Stefan Launer (1995):
Loudness Perception in Listeners with Sensorineural Hearing Loss


People suffering from a cochlear hearing loss show different performance than normal in several different auditory functions. In this study loudness perception in the hearing impaired is investigated. The perceptual consequences of cochlear hearing loss with respect to loudness perception are raised absolute threshold, loudness recruitment, reduced loudness summation and reduced frequency selectivity. Probably two components contribute to the alterations in cochlear processing of sounds due to cochlear damage. One component is due to the loss of active processes, yielding less compressive processing in the cochlea ("compression loss"). The second component accounts for the reduced sensitivity of the inner ear, causing solely a frequency dependent attenuation (sensitivity loss"). Raised threshold represents a consequence of the latter component, while loudness recruitment, reduced loudness summation and reduced frequency selectivity probably reject some of the perceptual consequences of the former component. The aim of this thesis is to test these assumptions by measuring and modeling loudness perception and its relation to other auditory functions.

Loudness scaling experiments were performed with normal hearing subjects, employing magnitude estimation, restricted magnitude estimation and a categorical scale with many categories using a narrowband noise as stimulus. The results obtained with these three methods are very similar. Specifically, all measured loudness functions exhibit a curved shape and a steeper increase near threshold than at mid and high levels when plotted on a logarithmic scale. A less curved loudness function is observed for measurements employing a categorical scale with 11 categories. Since this method exhibits also a practical advantage, it is used throughout this study.

Next, the relation between audiometric threshold shift and slope of loudness function is investigated. Therefore, the loudness functions of 67 sensorineural hearing impaired subjects measured using the categorical scale with 11 categories are analysed. It is shown that on average the slope of the loudness function increases with increasing hearing loss but a large intersubject variability is observed even for subjects suffering from a similar amount of hearing loss. Among the different explanations the most appealing is that the variability might be due to different contributions of the two different components of sensorineural hearing impairment. Furthermore, categorical scaling is applied to investigate the influence of signal bandwidth on perceived loudness. Categorical scaling is performed with 9 normal hearing and 14 sensorineural hearing impaired subjects employing bandfiltered noises with bandwidths ranging from 16 critical bands. For normal hearing listeners, perceived loudness increases with increasing bandwidth in the same way as expected from the literature ("loudness summation"). In the hearing impaired, loudness summation is strongly reduced. This finding could either be explained by increased auditory filter bandwidths or reduced compressive processing in the impaired cochlea or a combination of both. Finally, two extensions of Zwicker's loudness model are applied to model the measured loudness curves of hearing impaired listeners. Reduced frequency selectivity is modeled in both approaches by the dependence of \normal" auditory filters on level. Thus, it is assumed that the auditory filter bandwidth of the hearing impaired is the same as that of normal hearing subjects at the same sound pressure level (dB SPL) but differs when compared at the same sensation level (dB SL). In the first approach, hearing impairment is modeled by an inaudible, internal noise. It is assumed that hearing impairment resembles a masking condition in normal hearing subjects. Thus, raised absolute threshold and recruitment are taken into account by one single component ("one component approach"). In the second approach, both factors, raised threshold and recruitment, are taken into account separately ("two component approach"). Raised threshold is achieved by a frequency dependent attenuation while loudness recruitment is modeled by increasing the exponent inthepower law, which relates specific loudness to excitation patterns. In this approach it is assumed that the exponent rejects the compressive processing in the cochlea. This is motivated by the physiological evidence that the compression loss is probably largely independent of the sensitivity loss. The one component approach describes the data on average quite well but fails to predict individual data correctly. Adjusting further parameters does not improve the predictions in this approach. The two component approach correctly describes the data, if the exponent ofthepower law is adjusted to the individual data obtained with narrowband stimuli. Moreover, this approach also predicts the loudness functions obtained with broadband stimuli correctly. Hence, the physiologically motivated two component approach appears to model different aspects of cochlear hearing loss in a more realistic way than the one-component approach.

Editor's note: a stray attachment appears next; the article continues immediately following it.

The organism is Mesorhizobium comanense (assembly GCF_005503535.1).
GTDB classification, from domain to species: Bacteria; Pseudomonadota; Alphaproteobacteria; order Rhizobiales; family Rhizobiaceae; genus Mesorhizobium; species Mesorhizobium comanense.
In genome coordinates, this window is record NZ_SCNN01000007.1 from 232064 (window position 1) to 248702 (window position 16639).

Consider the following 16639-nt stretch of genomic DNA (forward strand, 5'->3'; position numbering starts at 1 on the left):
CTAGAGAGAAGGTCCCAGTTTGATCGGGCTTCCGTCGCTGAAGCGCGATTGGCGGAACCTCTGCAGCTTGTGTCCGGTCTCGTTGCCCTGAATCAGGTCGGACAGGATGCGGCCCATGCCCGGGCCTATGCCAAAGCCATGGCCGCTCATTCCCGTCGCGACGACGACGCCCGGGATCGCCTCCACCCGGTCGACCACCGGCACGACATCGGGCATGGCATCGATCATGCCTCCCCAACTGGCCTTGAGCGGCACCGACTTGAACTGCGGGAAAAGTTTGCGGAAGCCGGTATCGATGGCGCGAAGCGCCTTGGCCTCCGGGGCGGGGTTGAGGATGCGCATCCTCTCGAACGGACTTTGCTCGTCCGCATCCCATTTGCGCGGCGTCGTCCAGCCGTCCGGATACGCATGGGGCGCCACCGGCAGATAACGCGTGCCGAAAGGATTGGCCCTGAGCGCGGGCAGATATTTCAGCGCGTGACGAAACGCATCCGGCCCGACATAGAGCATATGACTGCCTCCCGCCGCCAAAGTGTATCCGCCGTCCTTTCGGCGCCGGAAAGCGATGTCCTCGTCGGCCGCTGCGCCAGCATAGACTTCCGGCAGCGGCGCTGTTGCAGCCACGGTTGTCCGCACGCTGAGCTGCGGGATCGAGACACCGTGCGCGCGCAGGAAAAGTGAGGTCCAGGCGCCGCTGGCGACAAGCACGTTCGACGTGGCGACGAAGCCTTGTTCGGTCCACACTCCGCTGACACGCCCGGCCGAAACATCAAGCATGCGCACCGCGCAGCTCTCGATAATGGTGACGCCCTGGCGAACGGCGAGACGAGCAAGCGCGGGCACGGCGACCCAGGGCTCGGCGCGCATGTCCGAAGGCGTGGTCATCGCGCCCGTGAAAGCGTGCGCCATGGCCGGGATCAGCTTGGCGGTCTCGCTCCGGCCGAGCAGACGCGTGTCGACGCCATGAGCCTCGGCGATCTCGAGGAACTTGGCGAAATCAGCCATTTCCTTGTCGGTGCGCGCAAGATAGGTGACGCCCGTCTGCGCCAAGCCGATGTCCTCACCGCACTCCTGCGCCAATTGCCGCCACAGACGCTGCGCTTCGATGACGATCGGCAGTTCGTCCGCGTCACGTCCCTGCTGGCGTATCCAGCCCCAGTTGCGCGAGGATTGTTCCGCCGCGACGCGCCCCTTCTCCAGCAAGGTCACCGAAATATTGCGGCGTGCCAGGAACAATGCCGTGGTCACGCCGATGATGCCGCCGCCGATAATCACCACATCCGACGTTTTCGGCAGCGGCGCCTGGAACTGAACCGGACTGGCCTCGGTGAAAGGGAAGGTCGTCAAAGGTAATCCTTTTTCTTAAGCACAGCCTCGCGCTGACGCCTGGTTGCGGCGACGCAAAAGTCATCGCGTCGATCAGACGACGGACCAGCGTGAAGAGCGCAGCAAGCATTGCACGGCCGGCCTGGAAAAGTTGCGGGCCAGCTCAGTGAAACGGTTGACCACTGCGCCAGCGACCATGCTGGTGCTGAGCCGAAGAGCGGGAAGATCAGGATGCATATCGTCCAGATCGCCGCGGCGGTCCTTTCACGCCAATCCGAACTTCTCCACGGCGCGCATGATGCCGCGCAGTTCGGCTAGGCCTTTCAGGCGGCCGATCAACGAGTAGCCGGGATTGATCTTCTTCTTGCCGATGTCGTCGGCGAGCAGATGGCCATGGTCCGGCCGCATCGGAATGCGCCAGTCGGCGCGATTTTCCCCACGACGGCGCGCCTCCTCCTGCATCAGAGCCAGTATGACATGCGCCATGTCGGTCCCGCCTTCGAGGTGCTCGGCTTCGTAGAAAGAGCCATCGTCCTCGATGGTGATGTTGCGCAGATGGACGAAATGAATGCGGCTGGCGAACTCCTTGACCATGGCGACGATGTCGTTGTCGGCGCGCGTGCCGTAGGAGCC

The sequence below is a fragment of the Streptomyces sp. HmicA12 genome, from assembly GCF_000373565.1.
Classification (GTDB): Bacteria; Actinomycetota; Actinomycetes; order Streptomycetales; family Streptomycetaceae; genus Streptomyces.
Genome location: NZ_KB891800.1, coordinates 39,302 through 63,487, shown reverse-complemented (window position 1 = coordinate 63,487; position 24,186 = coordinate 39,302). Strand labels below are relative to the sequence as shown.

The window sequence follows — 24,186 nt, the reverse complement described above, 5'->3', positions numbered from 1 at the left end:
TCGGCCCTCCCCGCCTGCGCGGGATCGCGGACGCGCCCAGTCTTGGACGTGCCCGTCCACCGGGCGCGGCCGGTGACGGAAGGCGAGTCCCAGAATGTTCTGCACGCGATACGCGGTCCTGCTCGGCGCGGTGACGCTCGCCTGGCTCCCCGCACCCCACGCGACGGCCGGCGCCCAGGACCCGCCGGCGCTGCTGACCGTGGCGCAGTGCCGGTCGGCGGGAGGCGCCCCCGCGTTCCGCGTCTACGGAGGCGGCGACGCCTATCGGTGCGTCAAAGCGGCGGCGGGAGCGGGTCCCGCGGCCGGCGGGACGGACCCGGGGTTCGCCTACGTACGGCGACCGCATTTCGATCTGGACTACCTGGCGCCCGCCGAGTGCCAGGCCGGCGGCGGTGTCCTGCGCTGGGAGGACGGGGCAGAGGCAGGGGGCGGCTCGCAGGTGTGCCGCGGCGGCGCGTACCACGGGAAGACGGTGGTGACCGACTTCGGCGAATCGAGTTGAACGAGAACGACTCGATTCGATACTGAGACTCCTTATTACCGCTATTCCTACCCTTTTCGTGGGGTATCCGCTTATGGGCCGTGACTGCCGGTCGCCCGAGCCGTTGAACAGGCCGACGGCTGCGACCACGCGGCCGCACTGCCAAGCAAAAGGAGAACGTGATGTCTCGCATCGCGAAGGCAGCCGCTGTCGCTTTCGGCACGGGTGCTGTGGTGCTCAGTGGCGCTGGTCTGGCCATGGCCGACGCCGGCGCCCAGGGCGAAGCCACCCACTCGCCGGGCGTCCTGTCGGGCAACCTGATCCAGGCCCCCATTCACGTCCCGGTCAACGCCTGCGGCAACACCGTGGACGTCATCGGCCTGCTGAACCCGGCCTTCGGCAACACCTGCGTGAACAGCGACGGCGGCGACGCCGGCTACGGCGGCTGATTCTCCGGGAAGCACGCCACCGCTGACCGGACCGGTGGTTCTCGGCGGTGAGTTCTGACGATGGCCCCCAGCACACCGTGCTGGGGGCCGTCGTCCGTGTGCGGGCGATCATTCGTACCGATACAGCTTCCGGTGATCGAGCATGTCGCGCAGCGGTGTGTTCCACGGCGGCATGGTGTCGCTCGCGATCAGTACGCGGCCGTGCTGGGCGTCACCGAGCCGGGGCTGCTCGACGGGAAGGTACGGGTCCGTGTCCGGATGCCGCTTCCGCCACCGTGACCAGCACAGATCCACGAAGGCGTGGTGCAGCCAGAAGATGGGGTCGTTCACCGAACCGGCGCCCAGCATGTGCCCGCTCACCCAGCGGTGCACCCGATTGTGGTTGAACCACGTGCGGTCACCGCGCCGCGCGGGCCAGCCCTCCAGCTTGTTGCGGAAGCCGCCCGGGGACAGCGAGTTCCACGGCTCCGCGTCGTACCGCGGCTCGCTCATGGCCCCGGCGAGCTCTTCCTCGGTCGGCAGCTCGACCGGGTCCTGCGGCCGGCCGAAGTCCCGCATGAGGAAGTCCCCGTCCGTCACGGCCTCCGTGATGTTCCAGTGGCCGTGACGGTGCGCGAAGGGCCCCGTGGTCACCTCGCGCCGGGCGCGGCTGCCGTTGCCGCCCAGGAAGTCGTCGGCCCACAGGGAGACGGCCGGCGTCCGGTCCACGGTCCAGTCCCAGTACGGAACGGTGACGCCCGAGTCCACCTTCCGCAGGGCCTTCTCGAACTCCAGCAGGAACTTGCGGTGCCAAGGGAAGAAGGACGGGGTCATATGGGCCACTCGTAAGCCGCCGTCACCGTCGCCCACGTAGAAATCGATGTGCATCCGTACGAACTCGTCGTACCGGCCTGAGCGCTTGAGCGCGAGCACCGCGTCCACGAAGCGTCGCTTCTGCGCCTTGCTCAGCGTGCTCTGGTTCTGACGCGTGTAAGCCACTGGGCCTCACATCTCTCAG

Titlepage, Abstract, Table of contents
1. Introduction
2. Physiological correlates of hearing impairment
3. Psychoacoustic techniques to measure loudness functions
4. Categorical loudness scaling in hearing-impaired listeners
5. Additvity of loudness across frequency
6. Modeling loudness perxeption in the hearing impaired. I.
7. Modeling loudness perxeption in the hearing impaired. II.
8. Summary and concluding remarks
A Zwicker's loudness model
B Comparison of Bark and ERB scale
C Audiometrix data of the hearing-impaired subjects
D Instructions for the loudness scaling procedure


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